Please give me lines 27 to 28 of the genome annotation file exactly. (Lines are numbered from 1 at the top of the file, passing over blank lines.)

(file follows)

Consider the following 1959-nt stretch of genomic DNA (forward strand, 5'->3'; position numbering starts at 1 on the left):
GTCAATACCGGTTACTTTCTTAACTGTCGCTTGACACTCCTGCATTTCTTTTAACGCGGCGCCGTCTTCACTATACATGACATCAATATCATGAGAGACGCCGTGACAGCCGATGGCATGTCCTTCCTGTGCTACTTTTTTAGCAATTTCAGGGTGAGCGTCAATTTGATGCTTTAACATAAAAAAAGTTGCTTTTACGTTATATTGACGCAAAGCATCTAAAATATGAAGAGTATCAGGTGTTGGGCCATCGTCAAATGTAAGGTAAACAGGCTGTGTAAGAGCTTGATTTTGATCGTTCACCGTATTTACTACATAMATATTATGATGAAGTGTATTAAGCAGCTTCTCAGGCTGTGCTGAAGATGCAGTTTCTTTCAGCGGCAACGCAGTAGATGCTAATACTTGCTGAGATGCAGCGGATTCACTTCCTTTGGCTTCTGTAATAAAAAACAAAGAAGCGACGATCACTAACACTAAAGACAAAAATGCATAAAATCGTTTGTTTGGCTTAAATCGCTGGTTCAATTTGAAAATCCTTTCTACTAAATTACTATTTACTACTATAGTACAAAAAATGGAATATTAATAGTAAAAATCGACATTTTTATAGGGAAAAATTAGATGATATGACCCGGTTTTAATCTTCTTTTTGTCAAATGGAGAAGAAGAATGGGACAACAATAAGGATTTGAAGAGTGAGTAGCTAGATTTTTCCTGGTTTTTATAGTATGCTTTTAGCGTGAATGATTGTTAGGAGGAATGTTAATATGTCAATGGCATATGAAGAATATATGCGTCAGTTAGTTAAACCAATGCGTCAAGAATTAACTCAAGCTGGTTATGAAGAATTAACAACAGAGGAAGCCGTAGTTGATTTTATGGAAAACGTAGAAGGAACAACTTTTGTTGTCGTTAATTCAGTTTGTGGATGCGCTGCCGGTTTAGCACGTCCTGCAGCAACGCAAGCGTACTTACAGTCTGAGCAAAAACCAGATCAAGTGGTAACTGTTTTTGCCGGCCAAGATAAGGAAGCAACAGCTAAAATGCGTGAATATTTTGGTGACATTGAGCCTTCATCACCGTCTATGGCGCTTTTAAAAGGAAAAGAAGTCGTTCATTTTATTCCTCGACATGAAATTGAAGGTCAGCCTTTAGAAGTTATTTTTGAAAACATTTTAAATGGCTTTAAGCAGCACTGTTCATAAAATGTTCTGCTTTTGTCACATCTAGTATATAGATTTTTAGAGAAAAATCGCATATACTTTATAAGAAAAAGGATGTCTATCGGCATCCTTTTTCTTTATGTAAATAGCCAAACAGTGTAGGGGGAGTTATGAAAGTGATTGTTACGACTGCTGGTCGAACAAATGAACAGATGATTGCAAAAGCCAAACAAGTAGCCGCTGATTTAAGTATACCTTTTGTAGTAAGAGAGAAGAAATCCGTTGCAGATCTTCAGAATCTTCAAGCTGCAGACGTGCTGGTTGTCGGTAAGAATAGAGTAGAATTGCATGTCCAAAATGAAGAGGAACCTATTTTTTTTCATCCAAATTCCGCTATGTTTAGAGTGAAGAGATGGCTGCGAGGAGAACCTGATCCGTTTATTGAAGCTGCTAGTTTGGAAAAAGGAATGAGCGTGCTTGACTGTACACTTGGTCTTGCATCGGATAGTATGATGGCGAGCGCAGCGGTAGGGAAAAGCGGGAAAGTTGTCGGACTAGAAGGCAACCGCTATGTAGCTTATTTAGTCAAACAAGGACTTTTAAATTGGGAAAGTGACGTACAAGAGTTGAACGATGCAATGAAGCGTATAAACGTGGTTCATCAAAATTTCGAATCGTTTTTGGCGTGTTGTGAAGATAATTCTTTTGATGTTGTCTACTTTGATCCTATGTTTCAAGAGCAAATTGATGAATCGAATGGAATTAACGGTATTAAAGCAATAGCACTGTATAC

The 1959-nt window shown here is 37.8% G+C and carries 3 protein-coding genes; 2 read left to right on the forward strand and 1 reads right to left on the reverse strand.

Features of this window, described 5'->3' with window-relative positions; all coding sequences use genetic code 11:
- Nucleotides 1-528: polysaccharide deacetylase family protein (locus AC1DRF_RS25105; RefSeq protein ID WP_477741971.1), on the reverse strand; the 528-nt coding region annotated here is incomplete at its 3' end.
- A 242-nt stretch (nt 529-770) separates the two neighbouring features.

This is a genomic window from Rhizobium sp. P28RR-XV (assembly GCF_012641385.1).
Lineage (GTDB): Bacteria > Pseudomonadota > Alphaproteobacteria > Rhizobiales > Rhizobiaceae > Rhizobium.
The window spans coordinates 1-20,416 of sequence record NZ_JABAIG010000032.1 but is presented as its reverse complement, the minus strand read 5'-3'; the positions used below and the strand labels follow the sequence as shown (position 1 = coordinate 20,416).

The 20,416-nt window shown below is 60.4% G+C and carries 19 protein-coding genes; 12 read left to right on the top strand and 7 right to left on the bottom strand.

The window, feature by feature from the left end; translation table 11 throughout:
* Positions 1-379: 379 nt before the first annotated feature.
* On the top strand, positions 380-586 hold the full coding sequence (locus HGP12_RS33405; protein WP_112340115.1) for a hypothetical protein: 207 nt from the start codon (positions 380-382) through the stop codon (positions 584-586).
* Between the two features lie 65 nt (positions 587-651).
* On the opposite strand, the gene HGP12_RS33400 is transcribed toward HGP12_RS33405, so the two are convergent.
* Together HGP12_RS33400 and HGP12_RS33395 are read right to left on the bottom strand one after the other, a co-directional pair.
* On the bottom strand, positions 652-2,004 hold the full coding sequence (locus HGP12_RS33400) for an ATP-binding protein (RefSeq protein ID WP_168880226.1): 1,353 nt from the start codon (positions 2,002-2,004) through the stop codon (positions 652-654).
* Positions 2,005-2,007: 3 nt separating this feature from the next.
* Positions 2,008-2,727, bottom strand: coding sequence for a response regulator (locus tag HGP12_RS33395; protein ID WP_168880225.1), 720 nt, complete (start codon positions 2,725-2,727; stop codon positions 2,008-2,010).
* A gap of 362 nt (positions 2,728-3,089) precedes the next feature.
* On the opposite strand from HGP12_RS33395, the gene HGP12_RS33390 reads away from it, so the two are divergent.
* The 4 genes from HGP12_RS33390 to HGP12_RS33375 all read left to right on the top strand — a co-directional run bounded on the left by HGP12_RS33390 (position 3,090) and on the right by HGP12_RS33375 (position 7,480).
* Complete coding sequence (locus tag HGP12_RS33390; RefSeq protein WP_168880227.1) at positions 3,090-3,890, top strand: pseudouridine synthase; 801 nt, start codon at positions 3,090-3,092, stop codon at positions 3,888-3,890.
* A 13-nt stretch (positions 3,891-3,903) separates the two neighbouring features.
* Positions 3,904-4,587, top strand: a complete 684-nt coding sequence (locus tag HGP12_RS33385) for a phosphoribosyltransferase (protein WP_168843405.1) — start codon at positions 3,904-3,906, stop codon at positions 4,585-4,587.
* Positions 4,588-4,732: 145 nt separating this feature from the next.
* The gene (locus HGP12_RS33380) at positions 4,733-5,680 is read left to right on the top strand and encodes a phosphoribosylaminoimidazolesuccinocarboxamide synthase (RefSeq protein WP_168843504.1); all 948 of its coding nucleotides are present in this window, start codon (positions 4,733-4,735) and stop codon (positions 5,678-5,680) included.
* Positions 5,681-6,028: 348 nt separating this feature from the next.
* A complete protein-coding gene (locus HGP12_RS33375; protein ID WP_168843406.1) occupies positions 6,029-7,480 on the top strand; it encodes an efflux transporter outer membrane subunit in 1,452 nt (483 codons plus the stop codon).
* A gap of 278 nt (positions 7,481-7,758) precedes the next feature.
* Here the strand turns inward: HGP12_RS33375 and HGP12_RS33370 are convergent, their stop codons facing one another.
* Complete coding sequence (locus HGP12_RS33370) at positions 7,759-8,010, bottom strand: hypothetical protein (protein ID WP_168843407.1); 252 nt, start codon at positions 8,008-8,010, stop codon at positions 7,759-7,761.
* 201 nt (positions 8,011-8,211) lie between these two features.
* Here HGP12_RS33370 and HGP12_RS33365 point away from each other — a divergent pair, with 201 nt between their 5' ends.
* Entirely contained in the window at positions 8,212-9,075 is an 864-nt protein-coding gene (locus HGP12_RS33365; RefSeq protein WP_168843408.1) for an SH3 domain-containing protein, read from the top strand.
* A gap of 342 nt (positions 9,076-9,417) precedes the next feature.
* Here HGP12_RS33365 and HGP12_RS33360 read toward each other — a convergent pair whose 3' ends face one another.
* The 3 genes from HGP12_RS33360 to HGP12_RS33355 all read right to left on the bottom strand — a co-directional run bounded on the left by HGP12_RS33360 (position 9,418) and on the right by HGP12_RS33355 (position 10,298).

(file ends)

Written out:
* The gene (locus HGP12_RS33380) at positions 4,733-5,680 is read left to right on the top strand and encodes a phosphoribosylaminoimidazolesuccinocarboxamide synthase (RefSeq protein WP_168843504.1); all 948 of its coding nucleotides are present in this window, start codon (positions 4,733-4,735) and stop codon (positions 5,678-5,680) included.
* Positions 5,681-6,028: 348 nt separating this feature from the next.